Since the beginning of the year, families and jurors have listened to endless hours of testimony in the case of State of Arizona v. Jodi Arias. But recently, the case was turned over to the men and women of the jury to decide Arias’ level of involvement.
On days 28 and 29 of the trial, jurors submitted about than 100 questions to Arias that suggested they were skeptical of her testimony, delivered over two highly emotional weeks. Arizona is one of only three states that allow jurors to ask witnesses questions. Panel members submit their queries to the judge, who reads them to the witnesses.
In her testimony, Arias gave highly detailed descriptions of her sex life with Travis Alexander, the former boyfriend she killed. She claimed that he became increasingly demanding and abusive, and that she feared for her life. The prosecution argued that she murdered Alexander in a jealous rage.
One juror asked, “After all the lies you have told, why should we believe you now?”
Indeed, Arias changed her story several times. At first, she vehemently denied any involvement in the death of Alexander, whose body was discovered June 9, 2008, at his Mesa, Ariz., home. Alexander had been shot in the head and stabbed 27 times. His throat had been cut from ear to ear.
When DNA proved Arias had been there, she then claimed that she and Alexander had been attacked by two masked killers in a home invasion. She said she didn’t go to the police because she was still in fear of them.
It was not until years after his death that she admitted to killing Alexander in what she said was an act of self-defense.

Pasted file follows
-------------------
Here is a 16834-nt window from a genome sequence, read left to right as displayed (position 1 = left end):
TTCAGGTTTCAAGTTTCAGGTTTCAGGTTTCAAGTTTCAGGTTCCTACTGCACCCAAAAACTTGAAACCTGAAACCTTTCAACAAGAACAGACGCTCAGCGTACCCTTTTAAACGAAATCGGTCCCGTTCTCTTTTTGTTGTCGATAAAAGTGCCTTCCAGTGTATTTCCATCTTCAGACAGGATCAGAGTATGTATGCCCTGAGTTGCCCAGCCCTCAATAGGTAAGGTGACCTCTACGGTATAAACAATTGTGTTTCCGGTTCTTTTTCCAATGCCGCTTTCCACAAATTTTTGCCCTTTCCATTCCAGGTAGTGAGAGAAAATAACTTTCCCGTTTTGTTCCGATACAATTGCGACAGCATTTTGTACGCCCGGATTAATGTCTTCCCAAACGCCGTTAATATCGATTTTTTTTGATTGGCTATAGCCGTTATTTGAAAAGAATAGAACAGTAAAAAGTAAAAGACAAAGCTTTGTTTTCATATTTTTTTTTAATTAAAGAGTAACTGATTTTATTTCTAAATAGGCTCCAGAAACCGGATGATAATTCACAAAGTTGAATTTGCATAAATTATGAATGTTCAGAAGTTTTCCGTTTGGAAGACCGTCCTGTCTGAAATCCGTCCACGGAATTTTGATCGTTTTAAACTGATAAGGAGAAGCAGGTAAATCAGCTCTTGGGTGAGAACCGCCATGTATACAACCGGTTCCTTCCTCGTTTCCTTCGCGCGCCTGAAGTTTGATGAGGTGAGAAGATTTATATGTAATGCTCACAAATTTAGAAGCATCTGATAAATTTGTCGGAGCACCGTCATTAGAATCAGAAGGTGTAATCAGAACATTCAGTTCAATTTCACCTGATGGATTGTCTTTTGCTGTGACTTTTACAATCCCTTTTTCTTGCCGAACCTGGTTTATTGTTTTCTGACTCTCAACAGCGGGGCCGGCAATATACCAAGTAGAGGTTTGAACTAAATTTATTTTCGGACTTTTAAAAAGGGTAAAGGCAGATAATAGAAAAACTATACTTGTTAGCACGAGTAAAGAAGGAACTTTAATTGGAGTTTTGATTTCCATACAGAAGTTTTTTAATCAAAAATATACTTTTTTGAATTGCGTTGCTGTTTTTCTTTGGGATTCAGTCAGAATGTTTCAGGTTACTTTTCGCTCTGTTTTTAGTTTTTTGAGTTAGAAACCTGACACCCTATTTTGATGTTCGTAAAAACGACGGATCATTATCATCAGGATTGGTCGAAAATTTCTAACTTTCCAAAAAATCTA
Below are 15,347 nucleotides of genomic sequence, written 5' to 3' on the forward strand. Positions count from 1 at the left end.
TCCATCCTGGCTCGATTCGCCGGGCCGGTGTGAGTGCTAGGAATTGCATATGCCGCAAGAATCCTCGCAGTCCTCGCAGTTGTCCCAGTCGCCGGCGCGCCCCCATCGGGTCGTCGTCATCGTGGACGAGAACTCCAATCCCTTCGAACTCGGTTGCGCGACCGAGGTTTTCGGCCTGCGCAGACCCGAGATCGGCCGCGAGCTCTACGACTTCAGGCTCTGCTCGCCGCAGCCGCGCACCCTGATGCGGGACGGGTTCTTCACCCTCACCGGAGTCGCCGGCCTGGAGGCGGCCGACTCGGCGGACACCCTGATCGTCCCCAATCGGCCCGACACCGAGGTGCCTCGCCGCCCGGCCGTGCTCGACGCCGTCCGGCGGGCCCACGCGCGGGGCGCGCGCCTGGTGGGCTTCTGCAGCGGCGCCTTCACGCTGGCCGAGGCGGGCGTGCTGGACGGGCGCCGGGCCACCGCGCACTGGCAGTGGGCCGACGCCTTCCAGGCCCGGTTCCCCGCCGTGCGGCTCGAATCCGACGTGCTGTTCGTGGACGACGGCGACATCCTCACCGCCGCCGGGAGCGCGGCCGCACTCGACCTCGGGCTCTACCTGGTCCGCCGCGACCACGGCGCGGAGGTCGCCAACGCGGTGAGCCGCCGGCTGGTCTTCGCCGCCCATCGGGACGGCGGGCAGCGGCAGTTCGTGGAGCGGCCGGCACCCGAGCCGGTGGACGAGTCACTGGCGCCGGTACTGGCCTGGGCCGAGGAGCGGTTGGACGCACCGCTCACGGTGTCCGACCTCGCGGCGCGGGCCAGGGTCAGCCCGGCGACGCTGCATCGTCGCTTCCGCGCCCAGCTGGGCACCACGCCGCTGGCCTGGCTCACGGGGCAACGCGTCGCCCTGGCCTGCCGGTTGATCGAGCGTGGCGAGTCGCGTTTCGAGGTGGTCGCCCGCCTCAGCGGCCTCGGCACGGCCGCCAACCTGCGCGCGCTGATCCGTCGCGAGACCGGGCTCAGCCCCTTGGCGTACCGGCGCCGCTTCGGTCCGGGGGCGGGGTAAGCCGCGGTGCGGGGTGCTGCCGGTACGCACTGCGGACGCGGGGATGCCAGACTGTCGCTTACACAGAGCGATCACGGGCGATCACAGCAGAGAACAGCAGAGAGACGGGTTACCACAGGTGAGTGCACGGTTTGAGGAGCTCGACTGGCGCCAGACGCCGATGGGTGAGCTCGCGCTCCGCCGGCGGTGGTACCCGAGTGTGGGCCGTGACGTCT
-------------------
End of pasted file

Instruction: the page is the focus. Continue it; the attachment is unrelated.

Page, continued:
“Lying isn’t typically something I just do,” Arias told the court. “The lies I’ve told in this case can be tied directly back to either protecting Travis’ reputation or my involvement in his death … because I was very ashamed.”
Besides, it is difficult to explain why someone who claims to be acting in self defense, would go ahead and stab the attacker 27 times? The defense had a difficult time trying to explain that. This challenge was compounded by the fact that Arias claimed memory loss covering much of the day that Alexander was killed.
Although the prosecution appears to be ahead, anything is possible. Prosecutors must prove their case, after all. Many trial watchers were convinced Casey Anthony would be found guilty of murdering her 2-year-old daughter, Caylee, but the jury held otherwise.
Another case that readily comes to mind is the case involving J.O Simpson, if these cases are anything to go by, we see that nothing is certain until the verdict is read.